Thailand Receives Its Chinese-Built Amphibious Ship HTMS Chang

A Chinese-made amphibious assault vessel that was ordered by Thailand reached its homeport in the nation a week after it was handed over to the new owner at the Chinese shipyard.

Amphibious Vessel
Credit: @prroyalthainavy/Twitter

The HTMS Chang, a Type 071E landing platform dock, reached Chuk Samet Pier by the Sattahip Naval Base in Chonburi, southern Thailand, on 25 April.

The ship departed Hudong-Zhonghua Shipbuilding’s facility based in Shanghai on 18 April, where it underwent its construction by the China State Shipbuilding Corp. It sailed to Thailand via the Taiwan Strait.

A ceremony to hand over the HTMS Chang to the Royal Thai Navy officially took place the day before it set sail for home, with Adm. Choengchai Chomchoengpaet, the service’s chief, in attendance.

The Type 071E is an export variant of the Type 071, which is now in service with the Chinese People’s Liberation Army Navy. The design measures approximately 210 meters in length, with a beam of about 28 meters and a displacement of about 25,000 tons when loaded fully.

The landing platform dock boasts a stern well that can carry four air-cushioned landing craft to launch amphibious assaults, while its hull-mounted davits can transport, launch, and also recover conventional landing craft. A vehicle deck has space that is enough for about 60 armoured fighting vehicles. The vessel can accommodate up to 800 troops.

There are helicopter landing pads that can accommodate two Z-18 heavy-lift transport helicopters, with hangar spaces safely available for four helicopters.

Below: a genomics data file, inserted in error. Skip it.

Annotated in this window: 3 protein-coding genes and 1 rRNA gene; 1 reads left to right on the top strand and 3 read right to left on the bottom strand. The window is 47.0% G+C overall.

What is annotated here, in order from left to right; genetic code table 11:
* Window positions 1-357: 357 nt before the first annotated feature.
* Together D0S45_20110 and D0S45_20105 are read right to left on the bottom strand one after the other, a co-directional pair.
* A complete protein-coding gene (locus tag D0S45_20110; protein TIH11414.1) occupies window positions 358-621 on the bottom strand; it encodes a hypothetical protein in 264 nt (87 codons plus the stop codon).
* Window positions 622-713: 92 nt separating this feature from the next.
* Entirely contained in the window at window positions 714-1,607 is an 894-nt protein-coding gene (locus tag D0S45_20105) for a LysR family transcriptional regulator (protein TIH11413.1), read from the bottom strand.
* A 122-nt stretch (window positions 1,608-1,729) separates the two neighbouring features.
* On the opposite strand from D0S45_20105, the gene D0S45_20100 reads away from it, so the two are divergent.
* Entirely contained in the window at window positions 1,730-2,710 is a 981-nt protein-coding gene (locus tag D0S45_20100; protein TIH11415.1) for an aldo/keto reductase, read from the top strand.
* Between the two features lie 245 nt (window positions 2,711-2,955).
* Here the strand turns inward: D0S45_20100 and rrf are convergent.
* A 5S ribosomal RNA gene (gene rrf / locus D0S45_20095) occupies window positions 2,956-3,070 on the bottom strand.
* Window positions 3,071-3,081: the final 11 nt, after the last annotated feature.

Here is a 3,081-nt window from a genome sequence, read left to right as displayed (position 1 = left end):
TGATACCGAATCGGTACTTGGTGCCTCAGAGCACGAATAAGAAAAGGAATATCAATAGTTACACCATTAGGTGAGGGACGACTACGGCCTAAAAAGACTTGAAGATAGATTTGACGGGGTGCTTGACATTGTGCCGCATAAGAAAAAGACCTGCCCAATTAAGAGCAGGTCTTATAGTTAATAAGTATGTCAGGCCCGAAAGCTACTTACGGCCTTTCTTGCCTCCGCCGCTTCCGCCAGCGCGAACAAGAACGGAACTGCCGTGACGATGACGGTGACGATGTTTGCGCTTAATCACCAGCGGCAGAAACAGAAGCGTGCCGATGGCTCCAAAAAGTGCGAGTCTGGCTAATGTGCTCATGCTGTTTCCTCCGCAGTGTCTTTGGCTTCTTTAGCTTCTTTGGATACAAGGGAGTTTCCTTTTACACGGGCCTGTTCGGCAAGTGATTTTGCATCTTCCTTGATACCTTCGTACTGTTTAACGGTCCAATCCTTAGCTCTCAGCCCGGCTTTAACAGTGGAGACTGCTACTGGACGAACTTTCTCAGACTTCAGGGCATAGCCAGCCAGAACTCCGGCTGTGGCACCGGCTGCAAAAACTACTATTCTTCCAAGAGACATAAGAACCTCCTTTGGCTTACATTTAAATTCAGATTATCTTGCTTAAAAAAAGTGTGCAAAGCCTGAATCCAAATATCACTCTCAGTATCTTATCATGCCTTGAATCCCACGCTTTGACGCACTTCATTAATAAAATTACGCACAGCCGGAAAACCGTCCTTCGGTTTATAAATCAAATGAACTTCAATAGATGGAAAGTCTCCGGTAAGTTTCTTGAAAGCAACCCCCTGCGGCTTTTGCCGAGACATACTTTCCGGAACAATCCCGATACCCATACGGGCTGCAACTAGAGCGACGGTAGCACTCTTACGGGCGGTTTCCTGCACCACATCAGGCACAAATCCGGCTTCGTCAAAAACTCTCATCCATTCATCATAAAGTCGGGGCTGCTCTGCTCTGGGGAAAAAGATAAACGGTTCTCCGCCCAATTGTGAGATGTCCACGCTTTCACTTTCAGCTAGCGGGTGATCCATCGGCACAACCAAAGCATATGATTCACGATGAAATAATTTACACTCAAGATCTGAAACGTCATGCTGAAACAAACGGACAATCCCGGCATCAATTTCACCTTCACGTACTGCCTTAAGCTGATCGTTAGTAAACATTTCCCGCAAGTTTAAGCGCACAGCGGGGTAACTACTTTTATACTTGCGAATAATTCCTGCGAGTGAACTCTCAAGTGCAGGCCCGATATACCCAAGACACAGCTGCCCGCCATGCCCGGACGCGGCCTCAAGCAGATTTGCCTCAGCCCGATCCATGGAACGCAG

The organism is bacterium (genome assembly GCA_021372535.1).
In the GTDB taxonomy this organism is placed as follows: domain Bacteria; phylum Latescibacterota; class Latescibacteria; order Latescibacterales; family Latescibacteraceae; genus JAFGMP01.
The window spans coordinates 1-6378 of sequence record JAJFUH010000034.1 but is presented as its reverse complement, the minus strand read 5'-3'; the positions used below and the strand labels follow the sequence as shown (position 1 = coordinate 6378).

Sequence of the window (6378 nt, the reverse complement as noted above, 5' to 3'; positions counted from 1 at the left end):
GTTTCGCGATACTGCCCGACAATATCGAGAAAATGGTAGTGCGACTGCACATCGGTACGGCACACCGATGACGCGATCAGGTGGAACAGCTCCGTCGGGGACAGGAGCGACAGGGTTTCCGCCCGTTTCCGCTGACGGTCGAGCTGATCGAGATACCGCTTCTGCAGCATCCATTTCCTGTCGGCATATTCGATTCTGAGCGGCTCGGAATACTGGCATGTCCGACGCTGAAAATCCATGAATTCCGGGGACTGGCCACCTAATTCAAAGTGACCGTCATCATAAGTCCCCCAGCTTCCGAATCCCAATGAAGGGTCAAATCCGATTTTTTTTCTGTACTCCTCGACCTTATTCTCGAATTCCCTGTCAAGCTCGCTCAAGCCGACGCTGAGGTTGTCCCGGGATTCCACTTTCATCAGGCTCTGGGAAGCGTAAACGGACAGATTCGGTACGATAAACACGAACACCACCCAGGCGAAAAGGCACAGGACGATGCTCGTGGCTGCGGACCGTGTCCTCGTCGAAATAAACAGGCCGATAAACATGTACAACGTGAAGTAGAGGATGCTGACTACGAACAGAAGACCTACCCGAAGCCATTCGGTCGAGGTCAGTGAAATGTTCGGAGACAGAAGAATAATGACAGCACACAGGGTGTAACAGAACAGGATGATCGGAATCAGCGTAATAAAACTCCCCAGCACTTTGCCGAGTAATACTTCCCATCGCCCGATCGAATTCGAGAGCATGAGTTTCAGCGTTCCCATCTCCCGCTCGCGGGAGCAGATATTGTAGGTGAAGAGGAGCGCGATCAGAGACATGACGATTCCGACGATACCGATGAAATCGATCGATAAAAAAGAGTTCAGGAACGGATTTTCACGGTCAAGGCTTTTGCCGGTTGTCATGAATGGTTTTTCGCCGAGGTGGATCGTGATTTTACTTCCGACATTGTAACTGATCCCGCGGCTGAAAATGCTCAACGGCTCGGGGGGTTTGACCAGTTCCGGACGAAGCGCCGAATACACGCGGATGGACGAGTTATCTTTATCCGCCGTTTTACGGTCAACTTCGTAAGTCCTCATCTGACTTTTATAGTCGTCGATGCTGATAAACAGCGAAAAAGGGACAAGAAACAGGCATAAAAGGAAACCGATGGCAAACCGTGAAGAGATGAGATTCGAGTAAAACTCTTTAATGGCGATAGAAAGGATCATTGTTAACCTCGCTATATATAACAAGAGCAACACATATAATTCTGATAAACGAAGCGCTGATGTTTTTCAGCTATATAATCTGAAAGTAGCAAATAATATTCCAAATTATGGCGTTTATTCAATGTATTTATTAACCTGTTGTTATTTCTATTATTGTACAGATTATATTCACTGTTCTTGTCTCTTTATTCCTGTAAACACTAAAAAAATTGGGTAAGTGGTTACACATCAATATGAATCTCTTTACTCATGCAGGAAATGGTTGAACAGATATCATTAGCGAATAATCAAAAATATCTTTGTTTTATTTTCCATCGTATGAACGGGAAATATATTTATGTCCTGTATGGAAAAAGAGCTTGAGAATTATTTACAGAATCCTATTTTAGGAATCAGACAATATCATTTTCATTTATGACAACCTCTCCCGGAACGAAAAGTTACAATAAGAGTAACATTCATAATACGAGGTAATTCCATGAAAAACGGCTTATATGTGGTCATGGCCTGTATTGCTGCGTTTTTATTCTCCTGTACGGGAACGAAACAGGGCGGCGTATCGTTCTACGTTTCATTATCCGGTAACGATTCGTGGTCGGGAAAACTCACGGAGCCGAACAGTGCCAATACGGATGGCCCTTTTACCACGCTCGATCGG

Several years back, The Bangkok Post reported that the vessel would cost about $200.7 million, with its construction expected to last three years. Before that, Thai media reports mentioned that the Chinese design might cost about $130 million.

Thailand is a U.S. treaty ally, although the military operates several types of Chinese-made platforms, including frigates, tanks, and offshore patrol vessels. It has signed a contract for purchasing Chinese-made S26T diesel-electric submarines, even though the purchase has been mired in controversy, primarily regarding the engines that will power the three boats.

Thailand originally had sought engines by German major dubbed MTU to power these submarines, but the European nation has so far refused to supply them, citing an arms embargo on China. In the meanwhile, Beijing has offered an exclusive, indigenous design for the boat’s engine.

China’s naval force reportedly operates eight Type 071 vessels split among its South and East Sea fleets. The latter is primarily responsible for maritime operations in the disputed South China Sea. In case China invades Taiwan, which per Beijing, is a rogue province, both fleets would conduct amphibious operations against this island nation.

Reference: Thaiger, Defense News

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